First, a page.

Tech Tuesday

Finds and Thoughts about Tech Integration

Hoarders: iPad Edition


Hi, my name is Lisa, and I’m an app hoarder.

Everyday, I watch my PLN Twitter stream and subscribe to app review blogs all in hopes of snagging a FREE app.

I download, download, download. All with good intentions, of course. That app may be good for grade 3. That app may be good for science. Oh, my. Can’t let that app get away. It may be useful to someone at some point! And right now it is free.

I do try my best to try out the apps, but there are so many. I keep adding them to the iTunes account; however, there isn’t enough time in the day to get them installed on the iPads and figure out which app would match which teacher’s style and curriculum. I admit it: I just can’t keep up. I’m trying to drink from the fire hose.

I read some good advice recently… and unfortunately, I’m not sure where as my mind is filled up and clouded with apps (and allergies- that’s another issue)… but someone said just find a few good apps that work across grade levels and subjects. Then give those apps a chance. Show them to teachers. Get people thinking about the possibilities. Try the apps out with students. Experiment. Hopefully, this will lead to the discovery of new applications, and of course, learning.

Going in this new direction, I only have loaded a few (well, a decent sampling of) external apps from my extensive downloads on our iPad Minis. Instead of making particular subject matter folders of apps (which would be bursting at the seams… and I’m pretty sure they all wouldn’t fit any way), there is a folder titled: Create.

The Create folder contains:   Animoto, ComicBook, iMovie, My Story – Book Maker for KidsPic CollagePicPlayPostScreenChomp, Story Creator, and Tellagami

These are apps that I think can be used in multiple ways to help students analyze and even synthesize their learning. Some of the choices are based on last year’s trials as well as other teacher’s recommendations. (Yes, a couple are similar types of apps, but I think I will have more of a chance to evaluate which one works best. Then I’ll slim things down more.)

So, I am moving forward. Of course, I can’t help myself and still will LOOK at those free apps and reviews- just in case. (Did I mention I still have dozens of laundry detergent caps and shoe boxes still stashed away from when I taught first and second grade in the late 90’s?! You know- I may need those some day!)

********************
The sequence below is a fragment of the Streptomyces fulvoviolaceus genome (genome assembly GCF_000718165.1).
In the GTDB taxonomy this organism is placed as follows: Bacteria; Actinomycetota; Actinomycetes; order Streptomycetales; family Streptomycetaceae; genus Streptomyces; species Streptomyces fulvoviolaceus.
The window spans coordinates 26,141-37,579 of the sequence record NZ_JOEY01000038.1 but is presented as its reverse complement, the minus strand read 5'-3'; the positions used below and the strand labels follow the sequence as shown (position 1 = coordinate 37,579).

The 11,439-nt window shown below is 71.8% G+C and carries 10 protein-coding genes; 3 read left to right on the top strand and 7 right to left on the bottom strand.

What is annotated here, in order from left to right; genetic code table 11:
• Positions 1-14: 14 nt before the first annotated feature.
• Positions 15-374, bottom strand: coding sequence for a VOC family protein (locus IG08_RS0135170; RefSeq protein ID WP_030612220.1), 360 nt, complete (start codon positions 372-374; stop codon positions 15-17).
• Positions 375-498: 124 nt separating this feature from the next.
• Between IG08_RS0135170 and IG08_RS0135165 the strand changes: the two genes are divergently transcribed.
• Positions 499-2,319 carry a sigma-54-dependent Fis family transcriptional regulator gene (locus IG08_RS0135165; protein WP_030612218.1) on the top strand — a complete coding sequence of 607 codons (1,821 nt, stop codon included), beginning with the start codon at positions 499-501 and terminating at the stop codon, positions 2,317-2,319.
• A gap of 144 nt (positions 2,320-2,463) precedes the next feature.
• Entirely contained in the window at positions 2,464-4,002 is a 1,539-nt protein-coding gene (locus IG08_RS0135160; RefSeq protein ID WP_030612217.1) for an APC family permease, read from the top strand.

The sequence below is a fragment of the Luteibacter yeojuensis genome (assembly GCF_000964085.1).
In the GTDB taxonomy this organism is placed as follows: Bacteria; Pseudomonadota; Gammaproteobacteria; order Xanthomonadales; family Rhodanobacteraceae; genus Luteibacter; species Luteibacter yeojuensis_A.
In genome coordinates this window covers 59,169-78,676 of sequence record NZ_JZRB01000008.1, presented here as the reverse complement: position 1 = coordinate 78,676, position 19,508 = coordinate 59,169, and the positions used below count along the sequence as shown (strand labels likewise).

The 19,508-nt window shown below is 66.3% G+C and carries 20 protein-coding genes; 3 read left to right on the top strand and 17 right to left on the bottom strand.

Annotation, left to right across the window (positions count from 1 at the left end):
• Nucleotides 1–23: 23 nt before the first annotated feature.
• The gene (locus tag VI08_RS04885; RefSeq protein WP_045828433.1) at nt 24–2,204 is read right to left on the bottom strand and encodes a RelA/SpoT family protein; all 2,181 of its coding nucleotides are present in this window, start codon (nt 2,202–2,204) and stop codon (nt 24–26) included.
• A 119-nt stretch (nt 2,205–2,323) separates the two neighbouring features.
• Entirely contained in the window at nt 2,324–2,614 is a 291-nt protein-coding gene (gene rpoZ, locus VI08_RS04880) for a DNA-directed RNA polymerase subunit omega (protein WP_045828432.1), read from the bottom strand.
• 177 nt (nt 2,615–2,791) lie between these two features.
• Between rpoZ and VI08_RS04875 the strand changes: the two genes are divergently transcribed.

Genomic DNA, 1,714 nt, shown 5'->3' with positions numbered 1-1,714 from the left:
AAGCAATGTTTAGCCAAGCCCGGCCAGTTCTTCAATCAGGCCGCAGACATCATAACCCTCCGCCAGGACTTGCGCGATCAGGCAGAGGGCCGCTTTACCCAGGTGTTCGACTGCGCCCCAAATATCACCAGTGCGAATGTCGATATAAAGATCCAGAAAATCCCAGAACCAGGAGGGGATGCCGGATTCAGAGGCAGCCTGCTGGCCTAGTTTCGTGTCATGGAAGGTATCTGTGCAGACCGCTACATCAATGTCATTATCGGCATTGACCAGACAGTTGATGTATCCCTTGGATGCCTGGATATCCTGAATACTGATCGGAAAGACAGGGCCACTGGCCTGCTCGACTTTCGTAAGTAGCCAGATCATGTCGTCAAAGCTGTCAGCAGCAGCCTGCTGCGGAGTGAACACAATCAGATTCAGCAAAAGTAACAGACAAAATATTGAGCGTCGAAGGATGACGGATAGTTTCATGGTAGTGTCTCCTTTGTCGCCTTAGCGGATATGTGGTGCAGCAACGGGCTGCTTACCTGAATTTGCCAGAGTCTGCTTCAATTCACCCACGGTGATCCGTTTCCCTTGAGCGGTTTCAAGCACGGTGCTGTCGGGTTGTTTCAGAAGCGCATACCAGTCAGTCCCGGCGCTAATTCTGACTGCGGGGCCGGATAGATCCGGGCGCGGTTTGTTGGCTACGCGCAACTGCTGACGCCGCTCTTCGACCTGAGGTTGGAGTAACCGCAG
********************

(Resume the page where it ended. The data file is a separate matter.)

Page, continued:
Archived Webinars – PD On Your Time Table


As someone who leads professional development workshops and classes, I know first hand how hard it is to coordinate a place and a time that meets everyone’s schedules. I don’t usually like to admit defeat, but it seems to be IMPOSSIBLE these days. Therefore, I am extremely grateful that more and more people are archiving their PD sessions for people to attend on their own time table. (I know this saved me in #ETMOOC this winter.) Of course, the drawback is not being able to interact with other participants or ask questions live, but being able to get some great ideas from other educators and leaders in your content field when the house is finally quiet; the laundry is folded and the pajamas are on: priceless!

Recently, I discovered a page of webinars hosted by Thinkfinity’s Content Partners and ISTE. The topics vary from mobile devices, digital citizenship and how to use tools – to name a few. The page seems to be updated on a regular basis, too. Perhaps, there’s something there that you have been looking for, but not the time to seek it out.

Community-Sourced Project


The #ETMOOC lip dub inspired me to make a community-sourced Abbot School Pledge & Code of Conduct video. Staff were asked to submit a video recording of themselves reciting the pledge or code of conduct in a recent post and email.

Below is an excerpt from the original email:

I want to create a video of the Abbot Student Pledge and Code of Conduct being read by as many staff members as possible. However, it won’t be a unison group reading with all us huddled in front of a camera. Everyone’s voice needs to be heard. Everyone’s face needs to be seen.